The Attukal Temple gains its fame countrywide from its principle deity, the Goddess Kannaki who is a manifestation of Lady Parvathi, Lord Shiva’s divine consort in Hindu mythology. Legend has it that Kannagi was married to a lecherous man by the name of Kovalan, who abandoned his wife after falling in love with a dancer. He lavished his vast fortune on her and when spent, he came back to Kannangi, a broken man. The chaste woman took her husband back and wanted to sell her precious anklets to the King of Madurai to restore their lost fortunes. However, the Queen of Madurai had similar anklets that were stolen, and when Kovalan presented his wife’s anklets to the king, he was accused of stealing them and was beheaded.
Furious, Kannagi rushed to the citadel upon hearing the news, and she broke open her other anklet, displaying the rubies within, where the Queen’s anklets were said to have contained pearls. She cursed the city for the misdeeds of its rulers, and due to her chaste nature, the curse reputedly came true. Kannagi was said to secure salvation after the city’s goddess appeared before her. Another story relates an old man meeting a girl on the road, who asks him for help crossing a nearby river. Concerned that she was abandoned, he took her home to find her parents, but then she mysteriously disappeared. She appeared to him in the form of a dream and told him to build a temple on his property, which bore three golden lines on the ground. Legend tells of Attukal Temple being built on the spot.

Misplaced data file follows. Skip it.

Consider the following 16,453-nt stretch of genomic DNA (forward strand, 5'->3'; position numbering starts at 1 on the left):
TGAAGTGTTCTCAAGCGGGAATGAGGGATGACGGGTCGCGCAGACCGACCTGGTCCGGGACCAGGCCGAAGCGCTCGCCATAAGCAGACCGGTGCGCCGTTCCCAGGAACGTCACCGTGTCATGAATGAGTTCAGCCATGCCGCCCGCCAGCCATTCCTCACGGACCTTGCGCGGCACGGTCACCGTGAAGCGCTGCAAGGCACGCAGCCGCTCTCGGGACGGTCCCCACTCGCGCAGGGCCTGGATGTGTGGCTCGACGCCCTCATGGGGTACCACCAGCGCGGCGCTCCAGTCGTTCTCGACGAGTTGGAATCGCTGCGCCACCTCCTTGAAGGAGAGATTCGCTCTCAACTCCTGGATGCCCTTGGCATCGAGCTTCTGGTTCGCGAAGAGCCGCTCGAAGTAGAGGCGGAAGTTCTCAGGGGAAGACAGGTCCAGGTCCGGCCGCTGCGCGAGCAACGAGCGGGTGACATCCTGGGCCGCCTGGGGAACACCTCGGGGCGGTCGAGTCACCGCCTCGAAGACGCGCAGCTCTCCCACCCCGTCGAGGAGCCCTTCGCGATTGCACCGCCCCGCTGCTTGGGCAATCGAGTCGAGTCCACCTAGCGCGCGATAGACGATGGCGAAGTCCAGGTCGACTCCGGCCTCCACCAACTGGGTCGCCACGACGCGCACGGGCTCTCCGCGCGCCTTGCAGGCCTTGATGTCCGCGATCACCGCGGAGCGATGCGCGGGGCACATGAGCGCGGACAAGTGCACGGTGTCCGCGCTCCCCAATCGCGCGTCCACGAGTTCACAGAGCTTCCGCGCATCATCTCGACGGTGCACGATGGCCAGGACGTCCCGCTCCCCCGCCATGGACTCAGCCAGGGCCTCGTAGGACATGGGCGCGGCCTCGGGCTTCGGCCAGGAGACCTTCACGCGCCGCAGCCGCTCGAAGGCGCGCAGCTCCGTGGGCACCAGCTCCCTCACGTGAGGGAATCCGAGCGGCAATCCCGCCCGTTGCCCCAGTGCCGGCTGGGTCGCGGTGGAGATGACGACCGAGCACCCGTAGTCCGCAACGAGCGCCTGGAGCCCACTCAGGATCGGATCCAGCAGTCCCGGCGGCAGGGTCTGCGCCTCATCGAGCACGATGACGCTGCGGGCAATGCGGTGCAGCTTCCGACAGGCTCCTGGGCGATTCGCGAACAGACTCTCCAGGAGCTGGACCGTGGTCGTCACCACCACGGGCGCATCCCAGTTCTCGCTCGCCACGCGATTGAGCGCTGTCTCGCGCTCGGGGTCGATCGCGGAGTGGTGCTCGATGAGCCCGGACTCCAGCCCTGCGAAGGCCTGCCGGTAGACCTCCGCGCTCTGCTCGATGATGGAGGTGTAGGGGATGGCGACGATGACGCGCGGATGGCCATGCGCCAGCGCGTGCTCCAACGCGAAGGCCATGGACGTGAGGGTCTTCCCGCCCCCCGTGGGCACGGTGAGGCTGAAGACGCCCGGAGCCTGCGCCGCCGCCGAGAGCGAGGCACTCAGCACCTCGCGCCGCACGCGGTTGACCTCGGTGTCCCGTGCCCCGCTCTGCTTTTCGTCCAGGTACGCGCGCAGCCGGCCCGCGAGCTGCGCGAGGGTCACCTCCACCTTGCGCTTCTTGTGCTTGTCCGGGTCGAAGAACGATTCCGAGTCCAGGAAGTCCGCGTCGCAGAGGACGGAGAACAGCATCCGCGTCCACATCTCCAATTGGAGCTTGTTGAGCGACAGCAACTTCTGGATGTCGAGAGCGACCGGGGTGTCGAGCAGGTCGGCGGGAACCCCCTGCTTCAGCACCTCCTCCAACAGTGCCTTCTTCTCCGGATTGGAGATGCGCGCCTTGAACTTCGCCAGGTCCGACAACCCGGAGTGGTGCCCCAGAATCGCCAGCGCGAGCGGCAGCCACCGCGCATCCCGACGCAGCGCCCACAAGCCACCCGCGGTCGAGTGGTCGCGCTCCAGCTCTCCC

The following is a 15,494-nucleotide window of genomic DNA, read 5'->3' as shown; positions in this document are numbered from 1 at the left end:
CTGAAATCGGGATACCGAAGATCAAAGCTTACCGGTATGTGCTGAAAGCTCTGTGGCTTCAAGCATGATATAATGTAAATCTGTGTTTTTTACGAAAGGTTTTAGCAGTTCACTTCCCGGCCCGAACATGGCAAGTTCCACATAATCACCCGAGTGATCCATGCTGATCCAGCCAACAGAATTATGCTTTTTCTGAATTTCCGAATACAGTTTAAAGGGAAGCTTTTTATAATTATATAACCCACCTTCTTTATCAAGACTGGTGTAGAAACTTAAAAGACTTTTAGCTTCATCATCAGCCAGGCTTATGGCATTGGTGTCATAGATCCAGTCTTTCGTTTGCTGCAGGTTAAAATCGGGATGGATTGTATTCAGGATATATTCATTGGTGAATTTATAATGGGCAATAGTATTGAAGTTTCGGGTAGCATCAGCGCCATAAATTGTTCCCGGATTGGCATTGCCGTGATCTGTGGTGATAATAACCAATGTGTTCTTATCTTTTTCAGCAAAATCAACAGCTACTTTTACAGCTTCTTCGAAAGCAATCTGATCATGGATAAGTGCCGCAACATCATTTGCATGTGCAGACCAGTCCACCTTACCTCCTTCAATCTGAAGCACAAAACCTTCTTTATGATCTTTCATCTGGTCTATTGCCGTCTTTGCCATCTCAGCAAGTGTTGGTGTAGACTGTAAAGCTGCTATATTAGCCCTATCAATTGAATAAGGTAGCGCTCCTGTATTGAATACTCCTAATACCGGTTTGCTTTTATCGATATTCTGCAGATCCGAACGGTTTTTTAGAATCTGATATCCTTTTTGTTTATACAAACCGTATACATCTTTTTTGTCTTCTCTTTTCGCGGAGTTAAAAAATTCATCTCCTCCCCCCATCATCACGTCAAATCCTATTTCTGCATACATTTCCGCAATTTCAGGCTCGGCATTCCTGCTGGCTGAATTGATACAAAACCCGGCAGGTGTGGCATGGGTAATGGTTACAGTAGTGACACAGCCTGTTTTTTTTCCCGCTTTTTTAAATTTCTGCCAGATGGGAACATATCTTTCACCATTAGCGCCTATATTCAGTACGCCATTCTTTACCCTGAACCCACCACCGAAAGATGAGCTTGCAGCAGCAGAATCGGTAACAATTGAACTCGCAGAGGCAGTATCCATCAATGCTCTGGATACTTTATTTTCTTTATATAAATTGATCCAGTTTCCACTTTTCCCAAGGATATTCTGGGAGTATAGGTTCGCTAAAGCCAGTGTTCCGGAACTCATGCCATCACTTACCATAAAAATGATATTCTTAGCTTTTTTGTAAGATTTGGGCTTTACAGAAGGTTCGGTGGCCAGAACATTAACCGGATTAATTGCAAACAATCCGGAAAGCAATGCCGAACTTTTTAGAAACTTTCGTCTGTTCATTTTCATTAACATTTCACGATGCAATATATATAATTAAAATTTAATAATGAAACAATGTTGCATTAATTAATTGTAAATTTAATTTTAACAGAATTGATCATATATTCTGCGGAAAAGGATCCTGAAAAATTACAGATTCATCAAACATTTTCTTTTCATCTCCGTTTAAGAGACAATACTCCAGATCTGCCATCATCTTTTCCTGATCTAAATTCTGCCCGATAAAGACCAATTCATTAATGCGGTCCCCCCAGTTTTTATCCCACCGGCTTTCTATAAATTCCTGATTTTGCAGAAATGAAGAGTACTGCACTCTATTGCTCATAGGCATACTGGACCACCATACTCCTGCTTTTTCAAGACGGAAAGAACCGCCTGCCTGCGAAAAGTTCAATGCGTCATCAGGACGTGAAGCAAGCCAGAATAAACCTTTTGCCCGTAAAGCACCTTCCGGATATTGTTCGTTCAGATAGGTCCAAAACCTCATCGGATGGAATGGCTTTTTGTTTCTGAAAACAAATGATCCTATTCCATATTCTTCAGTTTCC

The temple is famous for its vibrant and exciting Attukal Pongala Festival, which has the largest gathering of women ever recorded in the Guinness World Book of Records. About 3.7 million women are estimated to gather each year, with this number growing annually. The female devotees congregate in the month of Kumbham (during February-March), in order to prepare a special concoction known as Pongala (rice that is cooked with coconut, ghee and sweet jaggery and other ingredients) in small pots in the open to please the goddess. The festival lasts for ten glorious days with the ninth day being Pongala Day where the women offer the Pongala in the clay pots. The entire city of Thiruvanathapuram transforms into a sea of women extending for about 7km away from the temple centre. Public transport on that day becomes exclusively reserved for women as the festival is all about celebrating the divinity of the feminine by females. The festival is indeed a unique occurrence in a country so steeped in patriarchal beliefs and is a spectacular sight to behold.
After experiencing the heady rush of Pongala in one of the most vibrant cities on India’s southwestern coast, indulge yourself within the lush trappings of a Kerala resort that promises to pamper its guests in style. Enjoy a delightful boat ride on the scenic Poovar River and a host of many other excursions offered at the Poovar Island Resort. It is recommended as a quality beach hotel Kerala offers to the discerning tourist, and it is the perfect place to unwind after soaking in some of the region’s most attractive sights, sounds and, since this is India, smells.